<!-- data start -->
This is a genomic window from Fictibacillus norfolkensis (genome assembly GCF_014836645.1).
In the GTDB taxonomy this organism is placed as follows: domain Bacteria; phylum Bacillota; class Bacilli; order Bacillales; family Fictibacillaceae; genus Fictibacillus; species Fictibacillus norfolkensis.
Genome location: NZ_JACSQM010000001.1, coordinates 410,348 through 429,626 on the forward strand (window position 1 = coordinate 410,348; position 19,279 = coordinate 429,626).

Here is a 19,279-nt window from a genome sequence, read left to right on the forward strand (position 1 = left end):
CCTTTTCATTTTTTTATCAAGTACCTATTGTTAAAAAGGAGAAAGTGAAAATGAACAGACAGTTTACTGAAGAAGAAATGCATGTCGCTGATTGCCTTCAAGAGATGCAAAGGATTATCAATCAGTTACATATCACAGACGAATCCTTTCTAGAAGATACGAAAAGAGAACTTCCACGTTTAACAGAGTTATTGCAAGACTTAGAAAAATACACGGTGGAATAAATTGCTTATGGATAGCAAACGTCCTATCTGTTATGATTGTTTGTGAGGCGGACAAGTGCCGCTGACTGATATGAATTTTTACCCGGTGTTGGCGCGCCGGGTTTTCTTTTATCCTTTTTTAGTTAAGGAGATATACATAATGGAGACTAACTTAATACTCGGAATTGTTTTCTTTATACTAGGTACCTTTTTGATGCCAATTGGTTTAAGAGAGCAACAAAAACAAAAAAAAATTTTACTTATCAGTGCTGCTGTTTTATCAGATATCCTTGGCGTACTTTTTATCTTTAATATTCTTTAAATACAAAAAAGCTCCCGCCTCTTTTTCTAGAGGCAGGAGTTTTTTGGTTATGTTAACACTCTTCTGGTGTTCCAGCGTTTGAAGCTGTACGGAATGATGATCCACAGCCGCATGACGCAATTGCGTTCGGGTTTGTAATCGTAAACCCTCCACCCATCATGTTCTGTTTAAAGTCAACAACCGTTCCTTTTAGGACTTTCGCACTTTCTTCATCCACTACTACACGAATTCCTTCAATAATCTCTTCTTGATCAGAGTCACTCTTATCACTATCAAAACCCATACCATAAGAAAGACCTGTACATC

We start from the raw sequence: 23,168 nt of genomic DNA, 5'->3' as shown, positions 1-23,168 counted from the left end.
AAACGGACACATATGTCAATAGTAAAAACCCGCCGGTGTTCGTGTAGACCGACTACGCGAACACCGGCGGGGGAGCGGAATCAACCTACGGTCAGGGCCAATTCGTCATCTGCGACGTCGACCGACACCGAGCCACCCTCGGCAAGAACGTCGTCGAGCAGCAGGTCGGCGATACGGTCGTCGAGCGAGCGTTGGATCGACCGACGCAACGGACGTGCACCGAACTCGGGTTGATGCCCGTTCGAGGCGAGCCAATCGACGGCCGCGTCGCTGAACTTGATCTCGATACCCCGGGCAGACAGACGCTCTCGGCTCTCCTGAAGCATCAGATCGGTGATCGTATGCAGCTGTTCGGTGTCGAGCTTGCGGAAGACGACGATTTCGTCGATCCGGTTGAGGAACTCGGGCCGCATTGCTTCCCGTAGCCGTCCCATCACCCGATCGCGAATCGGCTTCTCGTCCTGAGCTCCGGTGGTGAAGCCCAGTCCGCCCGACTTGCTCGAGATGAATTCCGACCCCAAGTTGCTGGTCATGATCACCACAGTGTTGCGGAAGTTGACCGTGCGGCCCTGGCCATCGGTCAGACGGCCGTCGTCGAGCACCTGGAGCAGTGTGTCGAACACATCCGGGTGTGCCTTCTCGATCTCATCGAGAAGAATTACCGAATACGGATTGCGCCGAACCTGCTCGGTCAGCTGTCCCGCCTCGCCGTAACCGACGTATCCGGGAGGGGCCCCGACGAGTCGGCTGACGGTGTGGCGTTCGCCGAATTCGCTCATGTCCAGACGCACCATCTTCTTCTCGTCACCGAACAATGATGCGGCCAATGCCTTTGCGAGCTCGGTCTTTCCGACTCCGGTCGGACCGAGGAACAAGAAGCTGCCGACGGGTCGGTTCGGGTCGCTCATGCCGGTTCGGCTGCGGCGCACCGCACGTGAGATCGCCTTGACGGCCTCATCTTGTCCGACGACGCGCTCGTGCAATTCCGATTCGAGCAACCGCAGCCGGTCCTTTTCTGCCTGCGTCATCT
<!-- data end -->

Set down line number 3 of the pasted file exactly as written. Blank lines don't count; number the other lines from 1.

Genome location: NZ_JACSQM010000001.1, coordinates 410,348 through 429,626 on the forward strand (window position 1 = coordinate 410,348; position 19,279 = coordinate 429,626).